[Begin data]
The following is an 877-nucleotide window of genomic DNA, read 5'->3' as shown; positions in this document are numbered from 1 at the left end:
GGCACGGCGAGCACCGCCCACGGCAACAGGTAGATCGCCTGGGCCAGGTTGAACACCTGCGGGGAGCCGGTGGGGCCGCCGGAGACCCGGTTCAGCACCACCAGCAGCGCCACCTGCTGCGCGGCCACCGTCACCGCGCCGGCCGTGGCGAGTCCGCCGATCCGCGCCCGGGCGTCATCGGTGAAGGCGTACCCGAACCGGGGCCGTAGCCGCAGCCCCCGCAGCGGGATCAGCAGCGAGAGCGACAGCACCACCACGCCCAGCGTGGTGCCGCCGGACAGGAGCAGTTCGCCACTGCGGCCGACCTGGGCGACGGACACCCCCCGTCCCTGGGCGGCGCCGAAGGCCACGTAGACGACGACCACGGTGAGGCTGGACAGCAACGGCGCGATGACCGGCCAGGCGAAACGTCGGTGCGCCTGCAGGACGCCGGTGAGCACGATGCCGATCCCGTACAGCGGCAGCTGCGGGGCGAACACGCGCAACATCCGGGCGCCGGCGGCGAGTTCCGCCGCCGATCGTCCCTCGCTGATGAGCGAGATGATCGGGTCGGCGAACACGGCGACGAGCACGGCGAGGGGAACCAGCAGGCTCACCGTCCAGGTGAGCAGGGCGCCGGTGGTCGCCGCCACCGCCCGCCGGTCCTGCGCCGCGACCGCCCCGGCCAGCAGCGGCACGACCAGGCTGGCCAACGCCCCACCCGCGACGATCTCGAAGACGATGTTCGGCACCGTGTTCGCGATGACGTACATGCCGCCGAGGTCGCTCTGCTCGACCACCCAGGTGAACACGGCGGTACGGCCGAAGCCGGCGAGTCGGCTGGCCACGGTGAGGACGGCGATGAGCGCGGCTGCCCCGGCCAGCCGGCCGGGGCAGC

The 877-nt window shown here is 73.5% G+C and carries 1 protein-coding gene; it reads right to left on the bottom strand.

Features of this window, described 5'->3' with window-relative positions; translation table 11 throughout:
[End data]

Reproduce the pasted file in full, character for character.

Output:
The following is an 877-nucleotide window of genomic DNA, read 5'->3' as shown; positions in this document are numbered from 1 at the left end:
GGCACGGCGAGCACCGCCCACGGCAACAGGTAGATCGCCTGGGCCAGGTTGAACACCTGCGGGGAGCCGGTGGGGCCGCCGGAGACCCGGTTCAGCACCACCAGCAGCGCCACCTGCTGCGCGGCCACCGTCACCGCGCCGGCCGTGGCGAGTCCGCCGATCCGCGCCCGGGCGTCATCGGTGAAGGCGTACCCGAACCGGGGCCGTAGCCGCAGCCCCCGCAGCGGGATCAGCAGCGAGAGCGACAGCACCACCACGCCCAGCGTGGTGCCGCCGGACAGGAGCAGTTCGCCACTGCGGCCGACCTGGGCGACGGACACCCCCCGTCCCTGGGCGGCGCCGAAGGCCACGTAGACGACGACCACGGTGAGGCTGGACAGCAACGGCGCGATGACCGGCCAGGCGAAACGTCGGTGCGCCTGCAGGACGCCGGTGAGCACGATGCCGATCCCGTACAGCGGCAGCTGCGGGGCGAACACGCGCAACATCCGGGCGCCGGCGGCGAGTTCCGCCGCCGATCGTCCCTCGCTGATGAGCGAGATGATCGGGTCGGCGAACACGGCGACGAGCACGGCGAGGGGAACCAGCAGGCTCACCGTCCAGGTGAGCAGGGCGCCGGTGGTCGCCGCCACCGCCCGCCGGTCCTGCGCCGCGACCGCCCCGGCCAGCAGCGGCACGACCAGGCTGGCCAACGCCCCACCCGCGACGATCTCGAAGACGATGTTCGGCACCGTGTTCGCGATGACGTACATGCCGCCGAGGTCGCTCTGCTCGACCACCCAGGTGAACACGGCGGTACGGCCGAAGCCGGCGAGTCGGCTGGCCACGGTGAGGACGGCGATGAGCGCGGCTGCCCCGGCCAGCCGGCCGGGGCAGC

The 877-nt window shown here is 73.5% G+C and carries 1 protein-coding gene; it reads right to left on the bottom strand.

Features of this window, described 5'->3' with window-relative positions; translation table 11 throughout: